Two galaxies, both alike in dignity — er, size — are in the midst of waging gravitational warfare upon one another, and they're really doing a number on each other in the process. Each galaxy is similar in size and shape to our own: they're spiral galaxies with super-massive black holes at their cores. And it's those black holes that started this whole business.
Like star-crossed lovers, the black holes have become attracted to one-another and are hell-bent on being together. No matter what that means for their celestial families.
Incidentally, what it means for their celestial families is a lot of crashing, exploding and heat. The cloud of gaseous debris that is the result of this galactic collision has been measured as spanning 300,000 light years. That's four times as far as Voyager was thrown in its namesake Star Trek series. Meaning that, even by Trek standards, it would take centuries to traverse. With current technology: fuggetaboutit.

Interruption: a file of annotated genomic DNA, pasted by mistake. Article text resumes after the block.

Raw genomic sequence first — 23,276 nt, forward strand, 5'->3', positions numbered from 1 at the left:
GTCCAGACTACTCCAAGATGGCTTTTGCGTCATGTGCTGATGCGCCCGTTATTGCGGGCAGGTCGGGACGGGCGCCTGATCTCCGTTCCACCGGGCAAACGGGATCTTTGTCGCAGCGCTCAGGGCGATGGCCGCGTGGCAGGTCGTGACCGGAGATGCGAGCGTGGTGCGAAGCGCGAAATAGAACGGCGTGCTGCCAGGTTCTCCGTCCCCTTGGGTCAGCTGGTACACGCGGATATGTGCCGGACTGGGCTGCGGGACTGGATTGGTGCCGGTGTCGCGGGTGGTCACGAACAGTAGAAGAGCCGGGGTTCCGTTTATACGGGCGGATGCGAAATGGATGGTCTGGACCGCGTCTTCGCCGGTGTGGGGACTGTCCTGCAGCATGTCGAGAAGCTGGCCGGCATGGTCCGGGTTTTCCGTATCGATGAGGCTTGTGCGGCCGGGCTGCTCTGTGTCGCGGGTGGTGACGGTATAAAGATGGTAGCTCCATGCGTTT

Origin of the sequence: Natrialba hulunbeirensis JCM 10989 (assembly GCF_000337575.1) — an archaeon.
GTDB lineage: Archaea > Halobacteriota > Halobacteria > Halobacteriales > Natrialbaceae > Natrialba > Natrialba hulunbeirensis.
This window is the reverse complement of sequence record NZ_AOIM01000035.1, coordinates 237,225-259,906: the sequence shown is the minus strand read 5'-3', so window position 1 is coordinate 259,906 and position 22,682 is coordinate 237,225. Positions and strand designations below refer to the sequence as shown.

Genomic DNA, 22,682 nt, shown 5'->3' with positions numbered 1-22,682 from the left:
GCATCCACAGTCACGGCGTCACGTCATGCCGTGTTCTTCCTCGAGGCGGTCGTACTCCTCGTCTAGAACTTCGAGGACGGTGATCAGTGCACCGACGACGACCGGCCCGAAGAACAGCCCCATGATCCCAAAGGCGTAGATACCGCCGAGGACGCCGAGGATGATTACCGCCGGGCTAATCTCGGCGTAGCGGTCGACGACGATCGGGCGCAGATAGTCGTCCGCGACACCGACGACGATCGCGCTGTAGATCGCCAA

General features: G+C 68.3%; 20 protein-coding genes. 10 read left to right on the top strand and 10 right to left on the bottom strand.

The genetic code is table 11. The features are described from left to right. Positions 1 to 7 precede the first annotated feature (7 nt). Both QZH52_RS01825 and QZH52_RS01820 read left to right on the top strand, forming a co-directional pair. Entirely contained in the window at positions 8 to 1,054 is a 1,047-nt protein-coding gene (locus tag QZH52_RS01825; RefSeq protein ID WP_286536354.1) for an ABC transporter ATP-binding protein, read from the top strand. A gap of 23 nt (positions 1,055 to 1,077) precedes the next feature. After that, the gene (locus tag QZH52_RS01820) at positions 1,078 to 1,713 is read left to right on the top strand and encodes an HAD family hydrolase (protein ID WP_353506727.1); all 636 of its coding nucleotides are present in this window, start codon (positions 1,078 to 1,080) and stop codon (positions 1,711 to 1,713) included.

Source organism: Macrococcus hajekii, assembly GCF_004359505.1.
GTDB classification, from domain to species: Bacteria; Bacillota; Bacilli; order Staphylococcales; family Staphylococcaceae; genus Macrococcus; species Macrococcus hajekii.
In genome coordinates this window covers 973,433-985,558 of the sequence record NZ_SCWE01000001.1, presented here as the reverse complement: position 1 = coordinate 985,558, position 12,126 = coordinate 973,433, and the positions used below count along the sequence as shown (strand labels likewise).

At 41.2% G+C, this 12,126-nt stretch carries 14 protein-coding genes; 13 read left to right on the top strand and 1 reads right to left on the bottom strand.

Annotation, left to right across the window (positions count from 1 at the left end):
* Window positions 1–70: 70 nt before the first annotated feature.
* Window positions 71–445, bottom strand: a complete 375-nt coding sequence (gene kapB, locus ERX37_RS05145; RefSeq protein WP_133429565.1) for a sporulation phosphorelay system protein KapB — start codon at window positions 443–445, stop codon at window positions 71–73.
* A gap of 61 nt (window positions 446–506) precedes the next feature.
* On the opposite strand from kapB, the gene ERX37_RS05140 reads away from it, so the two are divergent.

The gas cloud also contains as much mass as 10 billion Suns. That's a lot of Suns — and a lot of mass. If that weren't impressive enough, the entire cloud seems to be radiating a temperature upwards of 7 million degrees. That's some hot intergalactic action right there. Scientists have only recently completed a composite image of the phenomenon, using visual data from the Hubble Space Telescope and thermal imaging from the Chandra X-Ray telescope, which is how we're able to bring you this stunning visual event that's been going on for about 20 million years.
For more information on the event itself, check out the Chandra Observatory's podcast here.